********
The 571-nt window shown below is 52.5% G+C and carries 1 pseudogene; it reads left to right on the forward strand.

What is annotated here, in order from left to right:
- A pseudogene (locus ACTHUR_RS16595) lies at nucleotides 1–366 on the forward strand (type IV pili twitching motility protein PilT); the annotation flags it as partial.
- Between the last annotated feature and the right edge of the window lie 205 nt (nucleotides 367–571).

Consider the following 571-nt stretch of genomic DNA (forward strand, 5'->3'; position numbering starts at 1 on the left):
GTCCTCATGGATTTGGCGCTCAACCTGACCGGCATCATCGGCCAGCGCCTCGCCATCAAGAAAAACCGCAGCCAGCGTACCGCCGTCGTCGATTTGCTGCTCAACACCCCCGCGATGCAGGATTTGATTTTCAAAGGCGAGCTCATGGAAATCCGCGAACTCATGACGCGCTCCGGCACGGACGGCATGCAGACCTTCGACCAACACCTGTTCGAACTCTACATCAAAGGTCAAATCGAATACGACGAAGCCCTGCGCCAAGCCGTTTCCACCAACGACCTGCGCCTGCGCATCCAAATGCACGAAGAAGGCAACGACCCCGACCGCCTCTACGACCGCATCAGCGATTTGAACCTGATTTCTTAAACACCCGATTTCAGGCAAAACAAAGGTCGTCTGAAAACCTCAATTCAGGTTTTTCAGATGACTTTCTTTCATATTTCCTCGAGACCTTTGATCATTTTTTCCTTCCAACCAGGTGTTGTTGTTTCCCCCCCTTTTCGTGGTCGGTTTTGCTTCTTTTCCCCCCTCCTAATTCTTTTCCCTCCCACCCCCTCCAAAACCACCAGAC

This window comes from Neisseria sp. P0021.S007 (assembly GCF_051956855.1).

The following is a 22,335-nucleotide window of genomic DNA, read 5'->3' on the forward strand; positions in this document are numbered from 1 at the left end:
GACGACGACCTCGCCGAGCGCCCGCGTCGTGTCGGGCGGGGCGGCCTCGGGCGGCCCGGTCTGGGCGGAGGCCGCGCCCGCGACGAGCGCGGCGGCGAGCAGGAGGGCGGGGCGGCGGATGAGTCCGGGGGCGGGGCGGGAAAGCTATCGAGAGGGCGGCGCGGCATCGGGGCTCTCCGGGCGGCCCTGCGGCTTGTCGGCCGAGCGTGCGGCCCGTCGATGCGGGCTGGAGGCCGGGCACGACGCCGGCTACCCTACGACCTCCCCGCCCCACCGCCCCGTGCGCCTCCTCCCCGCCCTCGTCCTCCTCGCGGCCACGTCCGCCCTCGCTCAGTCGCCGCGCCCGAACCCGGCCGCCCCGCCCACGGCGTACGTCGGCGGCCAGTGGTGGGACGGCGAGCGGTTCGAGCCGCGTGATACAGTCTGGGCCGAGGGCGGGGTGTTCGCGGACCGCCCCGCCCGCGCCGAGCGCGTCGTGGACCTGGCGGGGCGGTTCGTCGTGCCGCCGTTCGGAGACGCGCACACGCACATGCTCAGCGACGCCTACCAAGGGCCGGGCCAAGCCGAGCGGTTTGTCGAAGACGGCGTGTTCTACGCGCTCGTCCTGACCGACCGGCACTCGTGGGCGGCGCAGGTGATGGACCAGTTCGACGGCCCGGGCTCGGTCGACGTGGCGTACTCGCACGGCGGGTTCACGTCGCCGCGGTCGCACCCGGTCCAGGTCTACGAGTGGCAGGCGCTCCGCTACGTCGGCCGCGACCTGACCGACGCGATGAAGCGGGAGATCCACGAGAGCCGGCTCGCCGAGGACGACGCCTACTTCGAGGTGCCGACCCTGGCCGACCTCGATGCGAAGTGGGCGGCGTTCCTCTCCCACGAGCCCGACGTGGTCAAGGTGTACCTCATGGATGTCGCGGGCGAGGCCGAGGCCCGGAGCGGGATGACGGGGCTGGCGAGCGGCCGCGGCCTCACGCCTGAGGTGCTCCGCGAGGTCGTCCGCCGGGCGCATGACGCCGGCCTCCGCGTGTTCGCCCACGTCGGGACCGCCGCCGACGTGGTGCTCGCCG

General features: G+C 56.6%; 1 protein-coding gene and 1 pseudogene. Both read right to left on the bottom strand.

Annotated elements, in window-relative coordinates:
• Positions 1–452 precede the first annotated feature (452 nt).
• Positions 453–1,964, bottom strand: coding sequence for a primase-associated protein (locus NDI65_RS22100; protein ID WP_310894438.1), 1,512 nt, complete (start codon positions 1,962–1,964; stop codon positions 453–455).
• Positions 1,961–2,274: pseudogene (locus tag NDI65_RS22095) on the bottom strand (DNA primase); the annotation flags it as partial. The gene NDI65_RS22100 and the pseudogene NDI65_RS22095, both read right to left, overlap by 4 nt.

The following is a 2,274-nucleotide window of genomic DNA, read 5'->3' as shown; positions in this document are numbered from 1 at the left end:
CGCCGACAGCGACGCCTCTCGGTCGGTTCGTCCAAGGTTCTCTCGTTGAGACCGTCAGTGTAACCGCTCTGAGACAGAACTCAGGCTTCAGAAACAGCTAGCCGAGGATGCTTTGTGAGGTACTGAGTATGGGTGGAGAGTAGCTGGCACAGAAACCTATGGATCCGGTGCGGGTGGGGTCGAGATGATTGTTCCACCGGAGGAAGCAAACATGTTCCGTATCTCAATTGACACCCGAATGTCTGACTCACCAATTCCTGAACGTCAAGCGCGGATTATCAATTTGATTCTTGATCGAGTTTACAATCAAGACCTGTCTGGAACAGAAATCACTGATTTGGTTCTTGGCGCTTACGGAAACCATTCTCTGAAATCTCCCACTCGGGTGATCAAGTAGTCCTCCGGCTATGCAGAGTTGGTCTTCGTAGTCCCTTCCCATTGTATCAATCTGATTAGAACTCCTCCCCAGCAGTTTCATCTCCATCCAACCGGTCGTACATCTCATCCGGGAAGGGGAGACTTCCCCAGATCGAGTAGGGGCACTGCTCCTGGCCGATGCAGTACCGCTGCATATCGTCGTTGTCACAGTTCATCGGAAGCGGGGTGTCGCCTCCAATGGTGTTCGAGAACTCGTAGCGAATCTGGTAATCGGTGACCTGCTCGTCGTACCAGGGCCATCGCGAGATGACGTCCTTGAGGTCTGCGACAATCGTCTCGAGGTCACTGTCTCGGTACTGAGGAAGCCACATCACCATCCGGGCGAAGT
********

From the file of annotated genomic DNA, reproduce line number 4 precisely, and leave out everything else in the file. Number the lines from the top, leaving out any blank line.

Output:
- Between the last annotated feature and the right edge of the window lie 205 nt (nucleotides 367–571).